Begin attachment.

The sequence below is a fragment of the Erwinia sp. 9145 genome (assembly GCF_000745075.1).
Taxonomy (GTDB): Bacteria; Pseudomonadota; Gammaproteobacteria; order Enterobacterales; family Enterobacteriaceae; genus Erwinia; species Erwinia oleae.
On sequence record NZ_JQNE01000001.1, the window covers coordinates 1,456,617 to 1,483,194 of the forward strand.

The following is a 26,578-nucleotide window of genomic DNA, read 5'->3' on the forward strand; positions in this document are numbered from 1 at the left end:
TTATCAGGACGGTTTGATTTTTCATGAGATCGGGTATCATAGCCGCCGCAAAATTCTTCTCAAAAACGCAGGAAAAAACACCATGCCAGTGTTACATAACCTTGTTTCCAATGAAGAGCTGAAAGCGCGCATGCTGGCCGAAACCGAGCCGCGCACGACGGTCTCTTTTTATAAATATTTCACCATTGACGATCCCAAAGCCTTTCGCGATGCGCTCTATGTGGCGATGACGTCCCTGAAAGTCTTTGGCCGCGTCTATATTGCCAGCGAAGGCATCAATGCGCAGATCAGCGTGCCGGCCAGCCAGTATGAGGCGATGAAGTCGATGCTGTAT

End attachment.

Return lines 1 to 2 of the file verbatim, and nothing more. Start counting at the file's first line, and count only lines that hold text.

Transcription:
The sequence below is a fragment of the Erwinia sp. 9145 genome (assembly GCF_000745075.1).
Taxonomy (GTDB): Bacteria; Pseudomonadota; Gammaproteobacteria; order Enterobacterales; family Enterobacteriaceae; genus Erwinia; species Erwinia oleae.